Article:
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5.2. The Courtois-Finiasz-Sendrier (CFS) Construction


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Auteur(s) :
SENDRIER Nicolas
FINIASZ Matthieu
MARQUEZ-CORBELLA Irene

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5.2. The Courtois-Finiasz-Sendrier (CFS) Construction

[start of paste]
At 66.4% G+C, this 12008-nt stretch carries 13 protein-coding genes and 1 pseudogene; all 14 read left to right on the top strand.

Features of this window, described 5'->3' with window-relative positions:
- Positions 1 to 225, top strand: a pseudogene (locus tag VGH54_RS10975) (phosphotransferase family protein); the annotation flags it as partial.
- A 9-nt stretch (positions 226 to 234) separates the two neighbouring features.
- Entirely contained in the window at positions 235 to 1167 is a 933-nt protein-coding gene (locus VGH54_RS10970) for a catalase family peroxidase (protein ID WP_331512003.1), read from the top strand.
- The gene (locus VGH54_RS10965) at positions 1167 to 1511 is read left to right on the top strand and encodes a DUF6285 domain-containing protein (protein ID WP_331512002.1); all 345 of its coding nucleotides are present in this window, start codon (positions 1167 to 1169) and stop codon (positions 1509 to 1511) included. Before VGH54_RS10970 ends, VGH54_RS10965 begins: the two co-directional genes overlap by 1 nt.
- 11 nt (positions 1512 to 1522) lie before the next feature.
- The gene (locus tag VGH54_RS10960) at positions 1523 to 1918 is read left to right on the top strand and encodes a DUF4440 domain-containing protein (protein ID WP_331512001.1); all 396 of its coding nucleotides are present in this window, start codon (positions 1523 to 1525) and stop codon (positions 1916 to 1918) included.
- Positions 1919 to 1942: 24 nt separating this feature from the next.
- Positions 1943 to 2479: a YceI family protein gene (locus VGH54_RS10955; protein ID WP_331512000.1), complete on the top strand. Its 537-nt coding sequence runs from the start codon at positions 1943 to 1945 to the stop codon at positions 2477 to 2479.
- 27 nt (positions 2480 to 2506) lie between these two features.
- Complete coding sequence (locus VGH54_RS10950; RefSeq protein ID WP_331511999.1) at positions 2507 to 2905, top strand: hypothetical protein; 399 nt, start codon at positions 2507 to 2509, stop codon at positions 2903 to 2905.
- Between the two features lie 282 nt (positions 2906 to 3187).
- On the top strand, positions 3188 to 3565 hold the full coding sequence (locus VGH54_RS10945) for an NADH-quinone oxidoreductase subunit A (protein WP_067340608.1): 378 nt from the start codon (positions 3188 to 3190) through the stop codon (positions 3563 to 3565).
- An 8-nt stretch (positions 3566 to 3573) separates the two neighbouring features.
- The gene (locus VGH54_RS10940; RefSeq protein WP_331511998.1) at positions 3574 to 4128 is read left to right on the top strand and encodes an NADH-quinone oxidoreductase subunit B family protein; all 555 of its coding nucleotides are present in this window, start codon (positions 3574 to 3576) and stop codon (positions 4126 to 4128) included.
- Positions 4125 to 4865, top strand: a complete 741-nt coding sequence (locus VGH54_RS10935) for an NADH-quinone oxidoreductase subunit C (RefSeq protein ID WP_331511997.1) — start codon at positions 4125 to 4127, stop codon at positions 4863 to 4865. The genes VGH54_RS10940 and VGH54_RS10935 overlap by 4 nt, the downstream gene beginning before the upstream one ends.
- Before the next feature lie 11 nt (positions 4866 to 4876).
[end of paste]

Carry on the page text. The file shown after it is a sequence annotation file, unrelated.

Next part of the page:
In this session, I am going to present the Courtois-Finiasz-Sendrier Construction of a code-based digital signature. In the previous session, we have seen that it is impossible to hash a document into decodable syndromes. But it is possible to hash onto the space of all syndromes. The document is not always decodable. And we are going to see two techniques to work around this problem. The first technique is to add a counter to the document. This way, we hash both the counter and the document and obtain a hash which is tied to both the document and the counter. We increment the counter until a decodable syndrome is found. The signature is the decoding of the syndrome but also contains the counter which is required for the verification. The second method is to perform complete decoding. Complete decoding is the idea of being able to decode any syndrome in the space. And for this, we need to modify the decoding algorithm. The idea is to add some exhaustive search to the decoding algorithm. For example, if we want to decode one more error in the decoding capacity of the code, we simply do an exhaustive search on one position. Add this error to the syndrome and try to decode it. We can do the same with two errors or up to δ errors by doing a search on δ positions. This way, we can reach the covering radius, which is the number of errors we need to correct to decode any element in the syndrome space. Both techniques are expensive. Decodable syndromes must have high enough density in the space of all syndromes. The covering radius and decoding capacity must be close to one another. If they are too distant, it will be too expensive to perform complete decoding. What are the requirements for code-based digital signatures? As for a public-key encryption, we need to be able to keep the decoding algorithm secret. So, we need codes where it is possible to hide the structure efficiently. Binary Goppa codes are one of very few candidates. And so, we will use this in the construction, exactly like in the original McEliece scheme. Then, to have some efficient signature schemes, we need the highest possible density of decodable syndromes.

 

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